I pray He works through our pain to make it have a point, because no pain is wasted when we hand it over to God. I pray He works through Zoe’s birth mom’s struggles to grow and shape her. I pray He develops her love for this child into something pure-hearted and gives her wisdom and ability to provide a better home life for this child than what is available now. I pray that He gives us wisdom about our next steps. I pray that He helps us find every secret place where unforgiveness is buried, dig it out, and give that gift of peace to ourselves and to her. I pray He helps us heal and become whole again. I thank Him for my even deeper appreciation for the gift of the child we already hold and the man that holds her with me. I thank Him for my family, for our friends, for our community, for the gift of writing that helps me finally understand and express my feelings, for the material possessions that haven’t been taken away and for the relationship I have with Him that can never be taken away. And I trust. Trust Him to walk me through the ugliness, trust Him to handle my questions and sorrow and pain, trust Him to make something beautiful out of our story…as He always does.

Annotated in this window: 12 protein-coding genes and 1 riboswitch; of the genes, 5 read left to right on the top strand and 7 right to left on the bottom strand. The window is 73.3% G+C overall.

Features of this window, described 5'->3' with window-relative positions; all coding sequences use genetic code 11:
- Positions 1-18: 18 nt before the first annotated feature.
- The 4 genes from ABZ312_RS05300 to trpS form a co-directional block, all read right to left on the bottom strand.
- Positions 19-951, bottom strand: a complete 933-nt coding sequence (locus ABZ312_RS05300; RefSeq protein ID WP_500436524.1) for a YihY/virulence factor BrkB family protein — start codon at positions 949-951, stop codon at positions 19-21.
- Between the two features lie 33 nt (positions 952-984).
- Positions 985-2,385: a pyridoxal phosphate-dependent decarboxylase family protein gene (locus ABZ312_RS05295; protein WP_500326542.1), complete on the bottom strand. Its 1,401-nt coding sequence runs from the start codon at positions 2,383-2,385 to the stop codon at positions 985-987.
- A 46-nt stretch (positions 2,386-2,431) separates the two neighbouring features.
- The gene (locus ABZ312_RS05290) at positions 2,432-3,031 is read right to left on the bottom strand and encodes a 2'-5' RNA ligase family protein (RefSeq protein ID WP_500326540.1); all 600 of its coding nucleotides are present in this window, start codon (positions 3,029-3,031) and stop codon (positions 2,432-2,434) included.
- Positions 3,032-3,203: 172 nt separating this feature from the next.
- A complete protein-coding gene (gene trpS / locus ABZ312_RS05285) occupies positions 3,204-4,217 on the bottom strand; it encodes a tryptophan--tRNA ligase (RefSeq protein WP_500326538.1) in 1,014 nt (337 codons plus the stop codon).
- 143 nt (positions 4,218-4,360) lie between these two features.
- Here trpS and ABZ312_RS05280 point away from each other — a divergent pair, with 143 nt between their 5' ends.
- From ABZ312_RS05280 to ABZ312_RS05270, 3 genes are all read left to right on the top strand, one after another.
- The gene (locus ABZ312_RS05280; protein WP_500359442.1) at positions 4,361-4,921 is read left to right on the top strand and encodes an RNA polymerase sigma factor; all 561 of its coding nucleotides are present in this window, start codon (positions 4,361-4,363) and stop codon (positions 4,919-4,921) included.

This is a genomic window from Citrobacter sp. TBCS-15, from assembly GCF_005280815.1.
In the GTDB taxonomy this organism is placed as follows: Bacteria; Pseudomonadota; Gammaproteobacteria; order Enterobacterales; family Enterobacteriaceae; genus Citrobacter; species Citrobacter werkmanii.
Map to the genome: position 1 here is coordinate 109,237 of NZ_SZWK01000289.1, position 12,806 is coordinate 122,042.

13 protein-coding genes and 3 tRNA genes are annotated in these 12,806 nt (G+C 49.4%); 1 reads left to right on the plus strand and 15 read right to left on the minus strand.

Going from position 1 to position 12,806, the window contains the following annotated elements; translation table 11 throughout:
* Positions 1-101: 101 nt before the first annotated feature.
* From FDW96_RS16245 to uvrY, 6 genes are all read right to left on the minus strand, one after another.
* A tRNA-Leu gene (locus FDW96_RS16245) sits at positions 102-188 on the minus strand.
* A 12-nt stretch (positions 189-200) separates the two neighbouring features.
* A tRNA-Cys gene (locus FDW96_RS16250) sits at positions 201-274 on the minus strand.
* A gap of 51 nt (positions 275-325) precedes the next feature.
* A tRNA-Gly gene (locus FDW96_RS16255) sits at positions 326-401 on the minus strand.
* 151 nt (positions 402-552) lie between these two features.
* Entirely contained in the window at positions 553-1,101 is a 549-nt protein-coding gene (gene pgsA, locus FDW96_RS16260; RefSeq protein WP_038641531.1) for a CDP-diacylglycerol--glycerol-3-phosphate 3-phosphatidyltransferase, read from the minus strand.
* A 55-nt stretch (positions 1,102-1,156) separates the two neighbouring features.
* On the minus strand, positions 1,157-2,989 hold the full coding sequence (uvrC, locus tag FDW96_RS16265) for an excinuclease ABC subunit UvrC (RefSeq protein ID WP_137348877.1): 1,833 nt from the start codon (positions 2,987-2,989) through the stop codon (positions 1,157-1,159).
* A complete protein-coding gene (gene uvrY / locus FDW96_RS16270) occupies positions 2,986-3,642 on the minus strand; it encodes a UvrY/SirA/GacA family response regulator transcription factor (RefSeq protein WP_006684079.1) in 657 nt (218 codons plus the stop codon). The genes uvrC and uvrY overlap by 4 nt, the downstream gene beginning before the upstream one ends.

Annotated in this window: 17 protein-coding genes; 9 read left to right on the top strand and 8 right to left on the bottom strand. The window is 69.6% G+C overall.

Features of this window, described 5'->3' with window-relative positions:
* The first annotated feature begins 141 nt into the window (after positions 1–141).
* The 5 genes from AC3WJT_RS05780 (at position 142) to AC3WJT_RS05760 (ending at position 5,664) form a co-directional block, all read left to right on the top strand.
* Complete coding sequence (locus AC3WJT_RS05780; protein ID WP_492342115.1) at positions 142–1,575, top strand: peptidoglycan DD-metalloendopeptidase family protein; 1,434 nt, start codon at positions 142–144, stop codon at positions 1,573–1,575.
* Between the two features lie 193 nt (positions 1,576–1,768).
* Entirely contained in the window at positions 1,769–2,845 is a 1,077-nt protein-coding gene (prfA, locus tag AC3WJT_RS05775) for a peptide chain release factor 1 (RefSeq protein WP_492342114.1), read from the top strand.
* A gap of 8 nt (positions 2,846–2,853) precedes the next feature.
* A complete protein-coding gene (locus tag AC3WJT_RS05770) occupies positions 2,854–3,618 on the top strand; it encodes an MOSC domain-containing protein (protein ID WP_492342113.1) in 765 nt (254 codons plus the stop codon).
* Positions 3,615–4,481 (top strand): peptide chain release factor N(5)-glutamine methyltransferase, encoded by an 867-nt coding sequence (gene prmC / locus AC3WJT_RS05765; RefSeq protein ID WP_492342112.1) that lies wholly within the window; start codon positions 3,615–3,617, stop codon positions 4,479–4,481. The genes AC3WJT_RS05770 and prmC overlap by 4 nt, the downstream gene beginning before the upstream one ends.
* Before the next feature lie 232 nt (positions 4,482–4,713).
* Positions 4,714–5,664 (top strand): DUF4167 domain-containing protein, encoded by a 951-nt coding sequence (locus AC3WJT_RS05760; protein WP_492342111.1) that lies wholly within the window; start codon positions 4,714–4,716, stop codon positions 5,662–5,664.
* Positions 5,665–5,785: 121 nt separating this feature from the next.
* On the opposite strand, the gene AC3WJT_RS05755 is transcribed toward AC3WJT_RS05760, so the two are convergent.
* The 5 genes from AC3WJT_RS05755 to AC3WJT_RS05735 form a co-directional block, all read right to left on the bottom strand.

I don’t know how to begin to process everything. But this is where I choose to start.
Even though the fig trees have no blossoms,
and there are no grapes on the vines;
even though the olive crop fails,
and the fields lie empty and barren;
even though the flocks die in the fields,
and the cattle barns are empty,
yet I will rejoice in the Lord!
I will be joyful in the God of my salvation!
The Sovereign Lord is my strength.